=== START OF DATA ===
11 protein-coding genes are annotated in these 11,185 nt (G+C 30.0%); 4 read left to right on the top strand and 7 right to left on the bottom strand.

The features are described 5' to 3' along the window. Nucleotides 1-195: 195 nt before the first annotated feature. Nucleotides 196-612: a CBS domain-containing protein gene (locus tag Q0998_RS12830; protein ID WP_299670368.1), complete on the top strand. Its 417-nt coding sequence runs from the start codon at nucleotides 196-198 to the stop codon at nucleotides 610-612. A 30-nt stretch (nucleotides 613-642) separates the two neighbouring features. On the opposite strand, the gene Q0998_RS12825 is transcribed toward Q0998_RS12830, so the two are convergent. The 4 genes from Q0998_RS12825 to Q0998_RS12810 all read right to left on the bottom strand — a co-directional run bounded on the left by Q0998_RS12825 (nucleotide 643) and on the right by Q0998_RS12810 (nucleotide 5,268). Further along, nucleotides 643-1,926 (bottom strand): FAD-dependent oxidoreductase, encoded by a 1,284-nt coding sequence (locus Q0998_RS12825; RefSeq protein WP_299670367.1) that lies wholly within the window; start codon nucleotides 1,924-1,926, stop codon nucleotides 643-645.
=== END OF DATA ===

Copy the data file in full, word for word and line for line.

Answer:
11 protein-coding genes are annotated in these 11,185 nt (G+C 30.0%); 4 read left to right on the top strand and 7 right to left on the bottom strand.

The features are described 5' to 3' along the window. Nucleotides 1-195: 195 nt before the first annotated feature. Nucleotides 196-612: a CBS domain-containing protein gene (locus tag Q0998_RS12830; protein ID WP_299670368.1), complete on the top strand. Its 417-nt coding sequence runs from the start codon at nucleotides 196-198 to the stop codon at nucleotides 610-612. A 30-nt stretch (nucleotides 613-642) separates the two neighbouring features. On the opposite strand, the gene Q0998_RS12825 is transcribed toward Q0998_RS12830, so the two are convergent. The 4 genes from Q0998_RS12825 to Q0998_RS12810 all read right to left on the bottom strand — a co-directional run bounded on the left by Q0998_RS12825 (nucleotide 643) and on the right by Q0998_RS12810 (nucleotide 5,268). Further along, nucleotides 643-1,926 (bottom strand): FAD-dependent oxidoreductase, encoded by a 1,284-nt coding sequence (locus Q0998_RS12825; RefSeq protein WP_299670367.1) that lies wholly within the window; start codon nucleotides 1,924-1,926, stop codon nucleotides 643-645.